Background

GoodGroup2Crop1The central aim of the research is to better understand the causes of periods where the rate of global-mean surface temperature is increased or decreased at decadal time-scales compared with long term (multi-decadal) trends. The multi-disciplinary research team are seeking to understand both the slowdown in the rate of warming since the late 1990s and also earlier hiatus and surge events.

Latest news

June 2017: New publication, ‘Model under-representation of decadal Pacific trade wind trends and its link to tropical Atlantic bias’

A new study led by SMURPHS researcher Jules Kajtar, published in Climate Dynamics, concludes that the variability of decadal trends in Pacific wind stress is under-represented in CMIP5 coupled models. The strengthening of the Pacific trade winds in recent decades has been unmatched in the observational record stretching back to the early twentieth century. This […]

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June 2017, new Nature article: ‘Strong constraints on aerosol–cloud interactions from volcanic eruptions’

Recent research on aerosol-cloud interactions from volcanic eruptions will reduce uncertainty in climate model projections. An international team of climate scientists, including SMURPHS partners Reading and Leeds, studied the effects that the 2014-15 eruption at Holuhraun in Iceland had on cloud formations in the surrounding region, using this prolonged event to study how tiny aerosol particles […]

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May 2017: SMURPHS Project-wide research meeting held at NOC

In May 2017 we held the second, annual, project-wide research meeting. This two-day gathering of SMURPHS teams was held at the National Oceanography Centre in Southampton and was attended by researchers from all 9 partner institutions. The event was kicked-off with a keynote presentation by SMURPHS Adviser Professor Matthew England, Deputy Director of Climate Change […]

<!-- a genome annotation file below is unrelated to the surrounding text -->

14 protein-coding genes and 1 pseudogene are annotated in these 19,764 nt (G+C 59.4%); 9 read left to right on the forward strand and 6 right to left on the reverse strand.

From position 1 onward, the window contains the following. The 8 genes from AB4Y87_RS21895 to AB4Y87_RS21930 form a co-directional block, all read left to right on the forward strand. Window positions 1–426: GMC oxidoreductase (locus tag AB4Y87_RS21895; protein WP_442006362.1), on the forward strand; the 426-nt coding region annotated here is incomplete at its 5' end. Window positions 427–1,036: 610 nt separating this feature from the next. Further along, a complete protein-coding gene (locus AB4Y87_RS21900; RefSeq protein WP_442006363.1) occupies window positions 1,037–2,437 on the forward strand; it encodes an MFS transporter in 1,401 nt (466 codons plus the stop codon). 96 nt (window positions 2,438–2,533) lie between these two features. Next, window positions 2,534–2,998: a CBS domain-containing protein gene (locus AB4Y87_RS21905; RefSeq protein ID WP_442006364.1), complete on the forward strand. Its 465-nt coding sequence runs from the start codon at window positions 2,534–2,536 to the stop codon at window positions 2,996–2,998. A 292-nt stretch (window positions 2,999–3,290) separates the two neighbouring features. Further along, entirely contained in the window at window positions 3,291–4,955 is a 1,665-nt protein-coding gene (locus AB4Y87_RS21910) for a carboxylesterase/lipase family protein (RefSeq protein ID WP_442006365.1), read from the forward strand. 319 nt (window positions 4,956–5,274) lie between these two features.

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April 2017: Richard Allan publishes comment on warming slowdown in Nature Climate Change

Global surface warming was slower than expected in the first decade of the twenty-first century. Might this have been due to ocean or atmosphere fluctuations as research suggests, or was it in fact due to something more subtle? In his ‘News and Views’ article in Nature Climate Change Principal Investigator (Reading), Richard Allan comments that, ‘ the […]

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New publication: Surface flux and ocean heat transport convergence contributions to seasonal and interannual variations of ocean heat content

The ocean plays a crucial role in the global energy budget as it is Earth’s primary heat reservoir on climate-relevant time scales. As such, variations in ocean heat content play a fundamental role in global and regional climate variability and the transient response to climate. In addition, ocean heat uptake is one of the major […]

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